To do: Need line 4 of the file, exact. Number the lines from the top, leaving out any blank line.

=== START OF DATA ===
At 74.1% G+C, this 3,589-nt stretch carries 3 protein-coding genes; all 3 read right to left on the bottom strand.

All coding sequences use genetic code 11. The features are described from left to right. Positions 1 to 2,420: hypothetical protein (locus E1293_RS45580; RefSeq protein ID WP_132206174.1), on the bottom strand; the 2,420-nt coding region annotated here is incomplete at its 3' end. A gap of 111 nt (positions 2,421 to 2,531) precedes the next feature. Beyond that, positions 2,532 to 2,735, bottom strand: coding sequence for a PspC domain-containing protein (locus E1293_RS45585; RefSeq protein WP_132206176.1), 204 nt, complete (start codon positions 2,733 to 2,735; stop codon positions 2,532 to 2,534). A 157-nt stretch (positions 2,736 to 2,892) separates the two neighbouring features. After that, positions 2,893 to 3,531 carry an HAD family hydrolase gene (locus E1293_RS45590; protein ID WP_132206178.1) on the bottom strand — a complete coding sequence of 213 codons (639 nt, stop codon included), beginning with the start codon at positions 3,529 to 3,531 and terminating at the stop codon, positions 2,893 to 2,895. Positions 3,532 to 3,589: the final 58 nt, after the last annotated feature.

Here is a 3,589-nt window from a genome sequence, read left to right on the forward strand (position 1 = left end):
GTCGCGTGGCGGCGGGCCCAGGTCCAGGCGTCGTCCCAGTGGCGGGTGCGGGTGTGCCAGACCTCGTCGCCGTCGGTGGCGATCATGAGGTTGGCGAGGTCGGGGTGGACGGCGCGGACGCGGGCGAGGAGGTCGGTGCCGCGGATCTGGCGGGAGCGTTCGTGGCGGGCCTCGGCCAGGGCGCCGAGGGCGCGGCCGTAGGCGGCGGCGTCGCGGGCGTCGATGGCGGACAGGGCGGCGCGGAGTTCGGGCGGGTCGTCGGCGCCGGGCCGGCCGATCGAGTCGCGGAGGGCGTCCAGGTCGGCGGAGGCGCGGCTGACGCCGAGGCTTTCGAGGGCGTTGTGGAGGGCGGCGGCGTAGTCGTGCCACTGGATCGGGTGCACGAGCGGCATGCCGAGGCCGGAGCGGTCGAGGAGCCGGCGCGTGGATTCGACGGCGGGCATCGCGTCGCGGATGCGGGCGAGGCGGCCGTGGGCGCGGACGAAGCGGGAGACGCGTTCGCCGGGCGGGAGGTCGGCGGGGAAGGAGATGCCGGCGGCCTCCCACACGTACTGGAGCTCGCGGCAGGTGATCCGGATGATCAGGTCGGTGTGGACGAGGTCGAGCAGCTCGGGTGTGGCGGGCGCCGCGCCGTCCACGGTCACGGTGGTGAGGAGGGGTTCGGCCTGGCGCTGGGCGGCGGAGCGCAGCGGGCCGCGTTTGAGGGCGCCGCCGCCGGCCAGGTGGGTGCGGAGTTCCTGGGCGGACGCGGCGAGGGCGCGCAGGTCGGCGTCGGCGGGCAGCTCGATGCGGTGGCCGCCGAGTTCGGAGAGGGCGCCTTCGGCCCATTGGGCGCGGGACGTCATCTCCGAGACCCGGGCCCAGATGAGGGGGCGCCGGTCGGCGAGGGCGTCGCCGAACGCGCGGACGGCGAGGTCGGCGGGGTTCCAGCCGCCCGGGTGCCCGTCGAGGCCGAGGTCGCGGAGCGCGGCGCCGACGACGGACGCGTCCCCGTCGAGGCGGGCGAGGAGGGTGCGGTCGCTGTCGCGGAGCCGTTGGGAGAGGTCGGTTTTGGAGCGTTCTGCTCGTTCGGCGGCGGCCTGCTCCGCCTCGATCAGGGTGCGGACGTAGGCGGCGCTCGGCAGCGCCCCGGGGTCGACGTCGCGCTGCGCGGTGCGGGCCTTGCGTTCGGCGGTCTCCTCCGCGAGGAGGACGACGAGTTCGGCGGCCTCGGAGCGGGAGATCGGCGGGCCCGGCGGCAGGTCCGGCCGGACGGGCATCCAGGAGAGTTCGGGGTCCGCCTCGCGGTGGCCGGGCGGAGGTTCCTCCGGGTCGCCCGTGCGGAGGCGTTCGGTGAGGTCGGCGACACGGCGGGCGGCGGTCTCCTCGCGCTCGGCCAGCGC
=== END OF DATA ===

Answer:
GTCGCGTGGCGGCGGGCCCAGGTCCAGGCGTCGTCCCAGTGGCGGGTGCGGGTGTGCCAGACCTCGTCGCCGTCGGTGGCGATCATGAGGTTGGCGAGGTCGGGGTGGACGGCGCGGACGCGGGCGAGGAGGTCGGTGCCGCGGATCTGGCGGGAGCGTTCGTGGCGGGCCTCGGCCAGGGCGCCGAGGGCGCGGCCGTAGGCGGCGGCGTCGCGGGCGTCGATGGCGGACAGGGCGGCGCGGAGTTCGGGCGGGTCGTCGGCGCCGGGCCGGCCGATCGAGTCGCGGAGGGCGTCCAGGTCGGCGGAGGCGCGGCTGACGCCGAGGCTTTCGAGGGCGTTGTGGAGGGCGGCGGCGTAGTCGTGCCACTGGATCGGGTGCACGAGCGGCATGCCGAGGCCGGAGCGGTCGAGGAGCCGGCGCGTGGATTCGACGGCGGGCATCGCGTCGCGGATGCGGGCGAGGCGGCCGTGGGCGCGGACGAAGCGGGAGACGCGTTCGCCGGGCGGGAGGTCGGCGGGGAAGGAGATGCCGGCGGCCTCCCACACGTACTGGAGCTCGCGGCAGGTGATCCGGATGATCAGGTCGGTGTGGACGAGGTCGAGCAGCTCGGGTGTGGCGGGCGCCGCGCCGTCCACGGTCACGGTGGTGAGGAGGGGTTCGGCCTGGCGCTGGGCGGCGGAGCGCAGCGGGCCGCGTTTGAGGGCGCCGCCGCCGGCCAGGTGGGTGCGGAGTTCCTGGGCGGACGCGGCGAGGGCGCGCAGGTCGGCGTCGGCGGGCAGCTCGATGCGGTGGCCGCCGAGTTCGGAGAGGGCGCCTTCGGCCCATTGGGCGCGGGACGTCATCTCCGAGACCCGGGCCCAGATGAGGGGGCGCCGGTCGGCGAGGGCGTCGCCGAACGCGCGGACGGCGAGGTCGGCGGGGTTCCAGCCGCCCGGGTGCCCGTCGAGGCCGAGGTCGCGGAGCGCGGCGCCGACGACGGACGCGTCCCCGTCGAGGCGGGCGAGGAGGGTGCGGTCGCTGTCGCGGAGCCGTTGGGAGAGGTCGGTTTTGGAGCGTTCTGCTCGTTCGGCGGCGGCCTGCTCCGCCTCGATCAGGGTGCGGACGTAGGCGGCGCTCGGCAGCGCCCCGGGGTCGACGTCGCGCTGCGCGGTGCGGGCCTTGCGTTCGGCGGTCTCCTCCGCGAGGAGGACGACGAGTTCGGCGGCCTCGGAGCGGGAGATCGGCGGGCCCGGCGGCAGGTCCGGCCGGACGGGCATCCAGGAGAGTTCGGGGTCCGCCTCGCGGTGGCCGGGCGGAGGTTCCTCCGGGTCGCCCGTGCGGAGGCGTTCGGTGAGGTCGGCGACACGGCGGGCGGCGGTCTCCTCGCGCTCGGCCAGCGC